Okay, somewhere I saw or saw a picture of a toilet bowl planter that was actually nowhere near tacky. While I filed the thought in the “interesting things” corner of my brain, I didn’t file the image so I have no recollection of what made it untacky . . . maybe brightly colored flowers or maybe it was a brightly colored toilet (turquoise)?

    Coming up for air myself having just finished a major project and stopped by before turning the computer off for the weekend and going home to relax, clean and plant things. Wow, I used clean and relax together — I must be working too hard.

    I wish my handy relatives would visit . . . for controlled short periods of time in which they do handy things that I want done.

  7. DiEllaon 24 Jul 2023 at 3:59 pm

    We had to have some remodeling done in our bathroom because our floor was falling in. We replaced the old toilet with a new water efficient one. The guy doing the remodel put the old toilet in the driveway. Our neighbors had just put their house on the market, so when Amy saw a toilet sitting in the driveway for all the world to see she ask what we were doing with the it. As straight faced as I’ve ever been I told her we were turning it into a planter.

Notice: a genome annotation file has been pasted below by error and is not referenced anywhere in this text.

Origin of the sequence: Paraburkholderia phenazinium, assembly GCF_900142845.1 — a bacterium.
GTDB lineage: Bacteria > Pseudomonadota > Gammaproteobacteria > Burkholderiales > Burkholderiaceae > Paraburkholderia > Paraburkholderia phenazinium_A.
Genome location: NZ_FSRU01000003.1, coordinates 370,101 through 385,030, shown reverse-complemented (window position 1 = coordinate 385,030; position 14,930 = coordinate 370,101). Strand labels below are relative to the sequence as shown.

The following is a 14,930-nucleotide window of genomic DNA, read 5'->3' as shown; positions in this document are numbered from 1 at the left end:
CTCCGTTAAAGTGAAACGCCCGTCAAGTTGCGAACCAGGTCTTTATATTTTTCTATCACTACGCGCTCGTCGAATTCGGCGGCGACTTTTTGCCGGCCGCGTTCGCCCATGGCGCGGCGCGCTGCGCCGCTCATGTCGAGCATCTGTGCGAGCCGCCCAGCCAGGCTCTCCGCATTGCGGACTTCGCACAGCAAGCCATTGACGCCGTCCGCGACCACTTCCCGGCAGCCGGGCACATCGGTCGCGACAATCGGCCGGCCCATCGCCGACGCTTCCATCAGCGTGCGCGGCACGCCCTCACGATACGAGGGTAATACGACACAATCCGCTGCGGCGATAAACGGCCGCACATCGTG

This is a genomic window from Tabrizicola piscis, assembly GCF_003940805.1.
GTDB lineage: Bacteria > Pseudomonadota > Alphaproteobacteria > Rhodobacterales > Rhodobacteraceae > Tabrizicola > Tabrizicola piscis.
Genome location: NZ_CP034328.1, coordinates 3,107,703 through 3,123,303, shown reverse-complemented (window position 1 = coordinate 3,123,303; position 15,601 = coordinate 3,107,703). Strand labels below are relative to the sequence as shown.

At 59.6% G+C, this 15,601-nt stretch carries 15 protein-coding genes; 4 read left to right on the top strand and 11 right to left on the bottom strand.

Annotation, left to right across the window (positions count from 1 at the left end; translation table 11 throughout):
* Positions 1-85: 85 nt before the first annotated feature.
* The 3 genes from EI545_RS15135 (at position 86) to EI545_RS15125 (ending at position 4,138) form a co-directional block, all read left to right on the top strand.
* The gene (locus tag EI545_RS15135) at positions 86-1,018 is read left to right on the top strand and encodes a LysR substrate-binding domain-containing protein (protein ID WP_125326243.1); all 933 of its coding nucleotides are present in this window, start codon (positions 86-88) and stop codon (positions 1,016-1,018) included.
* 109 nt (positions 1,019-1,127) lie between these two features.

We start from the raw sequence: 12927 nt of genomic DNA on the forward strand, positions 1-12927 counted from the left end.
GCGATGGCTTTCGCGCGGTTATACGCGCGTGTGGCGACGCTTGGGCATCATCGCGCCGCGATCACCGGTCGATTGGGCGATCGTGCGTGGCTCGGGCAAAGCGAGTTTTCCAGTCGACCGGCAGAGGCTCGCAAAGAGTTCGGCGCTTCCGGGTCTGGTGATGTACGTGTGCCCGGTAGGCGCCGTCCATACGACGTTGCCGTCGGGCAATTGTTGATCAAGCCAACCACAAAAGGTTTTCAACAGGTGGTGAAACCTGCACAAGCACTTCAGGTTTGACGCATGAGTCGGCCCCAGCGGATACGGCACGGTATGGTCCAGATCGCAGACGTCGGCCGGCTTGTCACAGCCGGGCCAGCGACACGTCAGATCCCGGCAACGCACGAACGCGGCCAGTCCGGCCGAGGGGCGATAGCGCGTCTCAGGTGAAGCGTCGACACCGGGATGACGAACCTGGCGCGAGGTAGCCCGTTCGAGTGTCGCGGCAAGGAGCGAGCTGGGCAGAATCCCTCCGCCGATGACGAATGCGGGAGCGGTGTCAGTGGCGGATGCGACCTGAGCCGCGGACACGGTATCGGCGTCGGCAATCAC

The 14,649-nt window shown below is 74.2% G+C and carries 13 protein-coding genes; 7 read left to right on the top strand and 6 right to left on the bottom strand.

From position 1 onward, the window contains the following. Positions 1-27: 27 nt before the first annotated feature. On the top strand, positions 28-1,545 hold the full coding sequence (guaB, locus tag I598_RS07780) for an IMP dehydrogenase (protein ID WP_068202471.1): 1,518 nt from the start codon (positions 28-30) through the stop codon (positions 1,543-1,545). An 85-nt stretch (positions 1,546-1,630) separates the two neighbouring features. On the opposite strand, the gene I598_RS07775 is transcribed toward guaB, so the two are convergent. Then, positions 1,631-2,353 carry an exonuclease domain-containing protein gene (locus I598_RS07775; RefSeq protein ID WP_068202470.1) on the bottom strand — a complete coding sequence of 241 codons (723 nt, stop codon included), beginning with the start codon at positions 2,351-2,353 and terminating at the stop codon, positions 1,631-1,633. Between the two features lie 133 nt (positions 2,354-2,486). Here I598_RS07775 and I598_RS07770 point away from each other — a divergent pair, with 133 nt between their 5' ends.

8. Christinaon 24 Jul 2023 at 5:30 pm

    There was no garlic in this post - did you throw that in just for flavoring? ;-)

  9. Sharonon 24 Jul 2023 at 6:26 pm

    Oh, yeah, I forgot the garlic. I meant to add that the garlic needs harvesting. Duh ;-) .

    Sharon, who wants a toilet garden now ;-) .

  10. Dwigon 24 Jul 2023 at 10:16 pm

    Your Week 6 struck a chord with me; it relates to a project of my own (that’s going all too slowly). If you can find a bit of time, I’d love to hear your reactions to it: http://dwigki.wikispaces.com/On+Community

    As a teaser, here’s the core idea: “A major theme in the series is exploring what factors contribute to making communities strong and robust in the ways that increase their viability. (Also, I’m claiming that these factors will be helpful to communities even in more benign circumstances.) Note that I’m not claiming that “communities are the solution” to these challenges. I think that there may be many local solutions, rather than a single global one, and that many factors will play a role in them. Still, I claim that there are factors that will be common to successful communities, and that it’s worth discovering and elucidating them, both for theoretical and practical reasons.”